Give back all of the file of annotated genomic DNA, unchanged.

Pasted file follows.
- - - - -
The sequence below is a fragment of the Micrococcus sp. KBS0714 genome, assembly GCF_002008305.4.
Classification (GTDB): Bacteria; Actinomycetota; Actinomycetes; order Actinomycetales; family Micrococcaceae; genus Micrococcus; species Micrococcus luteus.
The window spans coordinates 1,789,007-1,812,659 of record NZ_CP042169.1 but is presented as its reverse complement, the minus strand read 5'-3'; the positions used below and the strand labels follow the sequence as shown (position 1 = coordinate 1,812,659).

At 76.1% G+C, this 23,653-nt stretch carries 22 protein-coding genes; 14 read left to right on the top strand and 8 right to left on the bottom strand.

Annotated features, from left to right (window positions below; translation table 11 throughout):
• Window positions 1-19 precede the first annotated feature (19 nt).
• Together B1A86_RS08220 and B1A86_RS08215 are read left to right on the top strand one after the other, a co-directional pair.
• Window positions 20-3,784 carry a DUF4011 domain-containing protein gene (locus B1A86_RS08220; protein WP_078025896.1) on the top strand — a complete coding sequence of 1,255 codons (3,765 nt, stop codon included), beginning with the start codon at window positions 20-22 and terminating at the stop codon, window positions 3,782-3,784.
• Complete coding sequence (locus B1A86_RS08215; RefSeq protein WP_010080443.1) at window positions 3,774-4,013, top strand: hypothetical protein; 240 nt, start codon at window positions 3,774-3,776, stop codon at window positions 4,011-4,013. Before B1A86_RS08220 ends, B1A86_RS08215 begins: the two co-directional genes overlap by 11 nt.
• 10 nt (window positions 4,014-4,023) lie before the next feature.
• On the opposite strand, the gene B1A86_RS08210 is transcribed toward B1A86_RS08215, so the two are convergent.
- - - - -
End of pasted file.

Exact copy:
The sequence below is a fragment of the Micrococcus sp. KBS0714 genome, assembly GCF_002008305.4.
Classification (GTDB): Bacteria; Actinomycetota; Actinomycetes; order Actinomycetales; family Micrococcaceae; genus Micrococcus; species Micrococcus luteus.
The window spans coordinates 1,789,007-1,812,659 of record NZ_CP042169.1 but is presented as its reverse complement, the minus strand read 5'-3'; the positions used below and the strand labels follow the sequence as shown (position 1 = coordinate 1,812,659).

At 76.1% G+C, this 23,653-nt stretch carries 22 protein-coding genes; 14 read left to right on the top strand and 8 right to left on the bottom strand.

Annotated features, from left to right (window positions below; translation table 11 throughout):
• Window positions 1-19 precede the first annotated feature (19 nt).
• Together B1A86_RS08220 and B1A86_RS08215 are read left to right on the top strand one after the other, a co-directional pair.
• Window positions 20-3,784 carry a DUF4011 domain-containing protein gene (locus B1A86_RS08220; protein WP_078025896.1) on the top strand — a complete coding sequence of 1,255 codons (3,765 nt, stop codon included), beginning with the start codon at window positions 20-22 and terminating at the stop codon, window positions 3,782-3,784.
• Complete coding sequence (locus B1A86_RS08215; RefSeq protein WP_010080443.1) at window positions 3,774-4,013, top strand: hypothetical protein; 240 nt, start codon at window positions 3,774-3,776, stop codon at window positions 4,011-4,013. Before B1A86_RS08220 ends, B1A86_RS08215 begins: the two co-directional genes overlap by 11 nt.
• 10 nt (window positions 4,014-4,023) lie before the next feature.
• On the opposite strand, the gene B1A86_RS08210 is transcribed toward B1A86_RS08215, so the two are convergent.